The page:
He estimates that the deficit would drop to 3.2% in 2024 and 3% in 2025, but warns that the debt will be very difficult to reduce below 105%

The Savings Bank Foundation (Funcas) estimates a growth in the Spanish Gross Domestic Product (GDP) of 1.8% this year 2024, three tenths more than its previous forecasts, and projects a boost to the economy in 2025 of 2 %.

The general director of Funcas, Carlos OcaƱa, acknowledged at a press conference to present the Foundation’s spring forecasts that, despite this relatively comfortable scenario in the short term, one of the most worrying points is the weak evolution of the investment.

In fact, he has warned that if this investment deficit is not corrected, growth in the medium and long term will be affected and it will be much more complicated to address the fiscal balance required by Brussels.

Furthermore, the director of International Economic and Economic Affairs at Funcas, Raymond Torres, has indicated that there are two factors that lead them to consider that there could be a certain slowdown this year compared to last year.

The most powerful, according to Torres, is fiscal policy. “In a situation of budget extension, many of the spending items are frozen,” he explained. Another factor is the reversal of the measures of the anti-inflation package, which will reduce disposable income for households and will occasionally increase consumer prices.


Despite all this, the Foundation points out that the available data relating to the first quarter of this year continue to show the resilience of the Spanish economy. Thus, they estimate a quarter-on-quarter GDP growth of 0.6% in the first quarter, that is, of the same magnitude as the advance in the fourth quarter of 2023.

National demand will contribute 1.8 points to the GDP in 2024 as a whole, with a contribution from public consumption of just four tenths, half that of 2023. The contribution from the foreign sector will be zero, compared to the eight tenths added by the last year.

The boost, therefore, will come from private consumption and the slight expected rebound in investment, which explains the upward revision of the growth forecast (three tenths more than in January).

The Foundation points out that the budget extension makes it necessary to expedite recourse to European funds, which are not subject to the rules of freezing spending, so that the boost to the ‘Next Generation’ program could be somewhat greater than in 2023.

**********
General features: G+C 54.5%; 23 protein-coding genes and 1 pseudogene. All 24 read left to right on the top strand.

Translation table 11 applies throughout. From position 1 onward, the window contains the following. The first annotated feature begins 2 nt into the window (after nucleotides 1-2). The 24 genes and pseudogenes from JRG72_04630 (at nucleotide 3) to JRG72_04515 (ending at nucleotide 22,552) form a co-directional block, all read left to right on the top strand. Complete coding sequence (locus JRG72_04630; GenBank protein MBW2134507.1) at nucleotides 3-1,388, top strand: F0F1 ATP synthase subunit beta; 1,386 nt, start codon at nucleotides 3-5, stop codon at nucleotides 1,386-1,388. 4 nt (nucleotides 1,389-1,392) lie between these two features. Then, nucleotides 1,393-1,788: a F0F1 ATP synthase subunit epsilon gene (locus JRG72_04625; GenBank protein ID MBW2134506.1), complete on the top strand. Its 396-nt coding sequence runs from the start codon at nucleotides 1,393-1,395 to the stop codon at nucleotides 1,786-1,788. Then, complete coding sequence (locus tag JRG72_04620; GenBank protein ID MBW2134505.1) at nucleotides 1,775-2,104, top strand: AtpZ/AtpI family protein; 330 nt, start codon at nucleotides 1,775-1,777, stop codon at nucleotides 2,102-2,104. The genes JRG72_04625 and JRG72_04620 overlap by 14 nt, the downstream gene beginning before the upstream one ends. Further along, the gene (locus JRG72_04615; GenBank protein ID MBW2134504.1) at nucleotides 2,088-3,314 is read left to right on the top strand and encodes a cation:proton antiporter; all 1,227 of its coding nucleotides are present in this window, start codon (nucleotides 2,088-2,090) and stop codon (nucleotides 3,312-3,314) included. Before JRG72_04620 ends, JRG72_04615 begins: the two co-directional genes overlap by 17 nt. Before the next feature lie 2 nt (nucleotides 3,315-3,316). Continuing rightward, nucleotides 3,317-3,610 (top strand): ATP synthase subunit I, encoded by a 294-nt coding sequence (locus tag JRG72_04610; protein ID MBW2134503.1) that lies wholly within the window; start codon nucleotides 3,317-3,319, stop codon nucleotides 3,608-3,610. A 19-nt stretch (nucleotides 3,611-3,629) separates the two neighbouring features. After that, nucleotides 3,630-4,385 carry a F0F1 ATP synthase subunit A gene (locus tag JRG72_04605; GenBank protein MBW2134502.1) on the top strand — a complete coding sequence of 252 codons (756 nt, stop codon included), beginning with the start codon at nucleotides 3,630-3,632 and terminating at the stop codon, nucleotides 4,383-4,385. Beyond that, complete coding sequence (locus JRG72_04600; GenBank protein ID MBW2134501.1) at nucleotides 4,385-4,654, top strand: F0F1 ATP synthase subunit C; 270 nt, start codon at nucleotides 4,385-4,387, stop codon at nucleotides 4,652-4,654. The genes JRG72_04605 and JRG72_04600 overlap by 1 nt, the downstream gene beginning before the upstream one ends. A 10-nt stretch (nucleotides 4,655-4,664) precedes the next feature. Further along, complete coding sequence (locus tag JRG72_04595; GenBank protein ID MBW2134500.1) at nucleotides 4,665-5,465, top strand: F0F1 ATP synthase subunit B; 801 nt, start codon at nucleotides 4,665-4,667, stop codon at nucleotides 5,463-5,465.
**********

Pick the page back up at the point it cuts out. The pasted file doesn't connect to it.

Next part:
Furthermore, experts point out that private consumption will be sustained thanks to the income provided by job creation and the disbursement of a part of the savings accumulated last year as a result of disinflation. Funcas expects that part of this excess liquidity will disappear this year, so the savings rate would drop to 10.3%, still above the historical average.


Regarding inflation, Funcas estimates that the indicator would go from 3.5% on an annual average last year in CPI terms to 3.2% this year, mainly due to VAT adjustments. For next year, the Foundation believes that Spain will get closer to the ECB’s objective, with a rate of around 2.3%.

The job creation cycle will continue and will allow the unemployment rate to drop to 11.2% at the end of 2024, a level still very high in European comparison. In 2025 the unemployment rate would fall to 10.3% at the end of the year.

On the fiscal level, Funcas estimates suggest that the deficit would fall to 3.2% in 2024 and to 3% next year, but it has warned that the public debt will be very difficult to reduce below 105%. at the end of the forecast horizon period.

“There we still have a very important challenge, which is the challenge of reducing public debt. It is not a very short-term challenge, but in the medium term it is a challenge for us,” Torres reiterated.

For countries like Spain with debt greater than 90%, European regulations require a decrease in the public debt-to-GDP ratio of at least one percentage point each year.

Another condition is that the deficit decreases at least 0.25% points each year until it reaches 1.5% of GDP. With an increased investment effort, the double standard of deficit and debt would be met with gradual adjustments. However, in a scenario of persistence of the current weakness of investment, the debt criterion would require an abrupt fiscal adjustment starting in 2026.